London: Does coal have a future? Climate change protesters and coal traders alike say it’s a daft question, but agreement ends there.
For protesters, the shiny black lumps of fossilized wood and plants are contributing to drastic climate change. For traders, coal is an energy no-brainer which offers a ray of hope for 1.6 billion people living without electricity.
They’re probably both right.
By mid-century, the world may have an extra 3 billion people and four times the wealth but somehow it must also at least halve carbon emissions from its main energy source—fossil fuels—to rein in dangerous global warming, scientists say.
Power generation accounts for about two-fifths of emissions, from burning fossil fuels, of the main man-made greenhouse gas, carbon dioxide, and coal for most of that.
“You’ve got to say—‘Right, here’s the line in the sand, we’re going to stop it here because it’s madness to continue’,” said Connor O’Brien, spokesman for protesters against a proposed new coal-fired power station in southern England, which would be Britain’s first for nearly 30 years.
The Camp for Climate Action in Kingsnorth, Kent, has so far recruited about 600 people, organizers say, and joins four similar protests worldwide this year, targeting the coal industry in Australia, Germany and North America.
Despite the concerns, energy companies say they are racing to meet demand for coal.
“It doesn’t paint a very good picture of the future for carbon emissions but there is no other real choice—coal is one of the few fuel sources which has a real capacity to expand,” said Francisco Blanch, head of global commodities research at Merrill Lynch and Co. Inc.
Dilemmas of choice, to balance competing benefits and trade-offs, have left the world’s energy future wide open. Nuclear, for example, is hemmed in by public opposition in much of the developed world, while developing countries may be geologically unstable, or else, such as India, face a political leap to sign a non-proliferation treaty which grants access to imported uranium. Wind farms are growing but grid connection poses an extra expense. Solar power is booming, but only provides a tiny fraction of all power.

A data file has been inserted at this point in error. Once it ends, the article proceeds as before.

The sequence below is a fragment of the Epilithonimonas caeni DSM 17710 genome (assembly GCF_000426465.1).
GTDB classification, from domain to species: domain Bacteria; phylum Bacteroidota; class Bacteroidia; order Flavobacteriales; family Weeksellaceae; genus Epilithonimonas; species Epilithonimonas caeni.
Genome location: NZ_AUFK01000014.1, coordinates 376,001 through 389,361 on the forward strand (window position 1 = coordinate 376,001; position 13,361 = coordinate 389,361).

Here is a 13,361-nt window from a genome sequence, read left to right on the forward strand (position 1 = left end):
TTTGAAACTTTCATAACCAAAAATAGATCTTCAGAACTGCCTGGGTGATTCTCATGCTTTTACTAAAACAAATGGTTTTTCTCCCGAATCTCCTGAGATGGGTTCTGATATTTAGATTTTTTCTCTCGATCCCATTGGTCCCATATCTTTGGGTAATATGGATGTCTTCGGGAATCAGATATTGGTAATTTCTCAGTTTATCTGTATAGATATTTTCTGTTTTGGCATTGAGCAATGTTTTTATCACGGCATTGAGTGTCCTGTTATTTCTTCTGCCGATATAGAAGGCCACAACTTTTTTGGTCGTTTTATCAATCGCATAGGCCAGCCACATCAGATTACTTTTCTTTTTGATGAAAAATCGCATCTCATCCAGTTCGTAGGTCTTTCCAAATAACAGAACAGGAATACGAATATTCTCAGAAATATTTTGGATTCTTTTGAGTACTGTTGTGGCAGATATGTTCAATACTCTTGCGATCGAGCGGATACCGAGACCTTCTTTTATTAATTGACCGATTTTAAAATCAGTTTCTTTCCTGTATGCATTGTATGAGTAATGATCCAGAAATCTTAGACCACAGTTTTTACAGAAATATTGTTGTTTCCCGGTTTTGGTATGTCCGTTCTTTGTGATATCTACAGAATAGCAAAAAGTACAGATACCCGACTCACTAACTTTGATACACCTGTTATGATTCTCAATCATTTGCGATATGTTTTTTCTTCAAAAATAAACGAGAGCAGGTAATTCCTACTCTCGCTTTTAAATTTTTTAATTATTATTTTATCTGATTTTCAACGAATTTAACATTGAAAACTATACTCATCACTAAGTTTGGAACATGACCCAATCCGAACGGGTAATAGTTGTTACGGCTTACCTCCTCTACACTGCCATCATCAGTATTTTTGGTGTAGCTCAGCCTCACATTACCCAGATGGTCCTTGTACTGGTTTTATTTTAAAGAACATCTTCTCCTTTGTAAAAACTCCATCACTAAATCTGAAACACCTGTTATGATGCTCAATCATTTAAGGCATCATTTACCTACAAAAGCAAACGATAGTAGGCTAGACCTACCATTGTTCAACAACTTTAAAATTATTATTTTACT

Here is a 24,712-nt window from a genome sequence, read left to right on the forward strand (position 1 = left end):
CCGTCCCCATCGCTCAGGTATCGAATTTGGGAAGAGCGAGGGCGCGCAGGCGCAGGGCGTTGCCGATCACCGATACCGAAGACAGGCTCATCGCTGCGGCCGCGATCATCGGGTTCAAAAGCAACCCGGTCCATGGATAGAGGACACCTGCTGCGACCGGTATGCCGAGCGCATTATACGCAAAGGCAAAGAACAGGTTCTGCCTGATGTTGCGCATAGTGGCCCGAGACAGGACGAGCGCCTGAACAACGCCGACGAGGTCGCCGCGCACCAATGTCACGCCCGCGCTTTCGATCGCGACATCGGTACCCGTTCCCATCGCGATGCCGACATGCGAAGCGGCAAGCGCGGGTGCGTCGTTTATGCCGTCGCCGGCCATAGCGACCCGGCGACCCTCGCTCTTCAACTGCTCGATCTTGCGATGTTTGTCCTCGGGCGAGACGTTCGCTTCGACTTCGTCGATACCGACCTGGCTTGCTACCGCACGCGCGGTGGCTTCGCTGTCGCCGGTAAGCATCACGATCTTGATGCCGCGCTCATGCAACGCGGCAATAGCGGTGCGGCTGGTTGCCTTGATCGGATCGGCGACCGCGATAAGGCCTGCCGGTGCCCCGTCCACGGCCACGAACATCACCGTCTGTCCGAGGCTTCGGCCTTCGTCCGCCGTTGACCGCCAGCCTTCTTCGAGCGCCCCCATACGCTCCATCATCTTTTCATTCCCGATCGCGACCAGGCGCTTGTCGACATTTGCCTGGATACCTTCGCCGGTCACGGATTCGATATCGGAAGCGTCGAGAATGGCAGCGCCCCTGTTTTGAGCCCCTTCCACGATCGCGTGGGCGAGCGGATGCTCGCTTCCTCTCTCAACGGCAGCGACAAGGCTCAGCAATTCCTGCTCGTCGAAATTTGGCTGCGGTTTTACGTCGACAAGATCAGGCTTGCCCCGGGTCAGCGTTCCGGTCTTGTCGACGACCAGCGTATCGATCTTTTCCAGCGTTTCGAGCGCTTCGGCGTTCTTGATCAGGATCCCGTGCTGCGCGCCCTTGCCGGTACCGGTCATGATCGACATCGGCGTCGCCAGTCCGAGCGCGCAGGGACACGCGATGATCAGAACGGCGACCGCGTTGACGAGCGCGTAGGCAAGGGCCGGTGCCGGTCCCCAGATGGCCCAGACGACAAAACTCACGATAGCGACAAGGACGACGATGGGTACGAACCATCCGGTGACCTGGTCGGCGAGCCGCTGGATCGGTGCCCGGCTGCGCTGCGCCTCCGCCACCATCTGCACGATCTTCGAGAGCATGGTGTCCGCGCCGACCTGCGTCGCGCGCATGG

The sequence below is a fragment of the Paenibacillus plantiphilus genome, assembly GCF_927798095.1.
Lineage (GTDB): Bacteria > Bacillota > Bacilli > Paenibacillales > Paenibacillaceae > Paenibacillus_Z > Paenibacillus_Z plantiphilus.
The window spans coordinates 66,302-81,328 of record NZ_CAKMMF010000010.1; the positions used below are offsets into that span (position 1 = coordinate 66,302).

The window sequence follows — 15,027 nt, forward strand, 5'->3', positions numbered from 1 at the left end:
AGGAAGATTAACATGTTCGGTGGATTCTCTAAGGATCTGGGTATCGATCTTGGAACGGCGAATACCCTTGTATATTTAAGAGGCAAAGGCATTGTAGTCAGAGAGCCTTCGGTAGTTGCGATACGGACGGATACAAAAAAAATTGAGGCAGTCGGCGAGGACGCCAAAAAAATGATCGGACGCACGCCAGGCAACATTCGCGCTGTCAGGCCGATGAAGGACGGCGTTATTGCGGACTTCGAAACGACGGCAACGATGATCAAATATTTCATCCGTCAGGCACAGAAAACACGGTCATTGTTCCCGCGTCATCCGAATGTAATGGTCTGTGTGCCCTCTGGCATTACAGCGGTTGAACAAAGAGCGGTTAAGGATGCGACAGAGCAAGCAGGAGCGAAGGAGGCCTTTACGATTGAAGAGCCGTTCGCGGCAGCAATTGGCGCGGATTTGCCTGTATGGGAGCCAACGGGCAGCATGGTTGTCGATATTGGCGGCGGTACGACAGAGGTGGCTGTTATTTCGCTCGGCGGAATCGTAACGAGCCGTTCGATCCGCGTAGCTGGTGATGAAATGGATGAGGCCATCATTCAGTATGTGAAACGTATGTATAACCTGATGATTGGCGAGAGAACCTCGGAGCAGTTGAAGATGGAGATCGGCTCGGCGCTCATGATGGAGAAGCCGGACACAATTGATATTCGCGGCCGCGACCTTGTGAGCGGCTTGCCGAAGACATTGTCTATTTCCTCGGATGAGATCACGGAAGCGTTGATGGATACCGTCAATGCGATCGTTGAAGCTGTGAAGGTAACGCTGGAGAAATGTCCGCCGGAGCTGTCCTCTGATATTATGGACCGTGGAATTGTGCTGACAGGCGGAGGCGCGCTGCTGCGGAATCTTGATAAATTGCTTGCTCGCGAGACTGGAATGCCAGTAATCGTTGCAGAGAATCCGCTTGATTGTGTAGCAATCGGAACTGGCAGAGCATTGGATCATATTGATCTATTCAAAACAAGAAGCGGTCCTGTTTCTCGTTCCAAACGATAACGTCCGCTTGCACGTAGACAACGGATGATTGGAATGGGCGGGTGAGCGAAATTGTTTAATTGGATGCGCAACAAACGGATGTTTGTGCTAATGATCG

Environmentalists stress the benefits of renewable energy, which is often more expensive than oil and coal, in saved fuel and avoided climate change, and have won some battles.
Still, coal’s future looks safe.
In the US, utilities are building 28 coal-fired plants and another 66 are in early planning, as gas price hikes motivate new interest. Germany is building 16 new plants.
In?developing?nations?growth is rampant. Over the past three years, China added new coal plants each year equivalent to Britain’s entire electricity generating capacity. India has approved?eight?“ultra?mega”? plans which?will?add?nearly?half again to its present capacity.
The biggest brake on these plans is not climate protests but a shortage of steam turbines, with a three year backlog in the US and Europe following exceptional demand and a 12-18 month lag between order and delivery in China, say utilities.
Confronted by this scramble, politicians and scientists are reviewing an untested technology called carbon capture and storage, or CCS, which could trap and bury underground, in disused oil wells and coal seams, the carbon emissions from coal plants.
The Paris-based International Energy Agency, or IEA, says CCS equipment must be fitted to all coal plants to halve carbon emissions by 2050.
But the agency’s own scientists have personal doubts. “I don’t think in my lifetime I will ever see more than 50% of the coal-fired plants in China being fitted with CCS,” said Sankar Bhattacharya, senior IEA coal analyst.
CCS will add about $1 billion (Rs4,230 crore) to the capital cost of a power plant, not including efficiency losses which will demand a quarter more coal burn just to maintain output, and extra water for steam to make up the lost power.
“The Indians are (also) vehemently against it,” Bhattacharya said, citing cost, efficiency and water worries.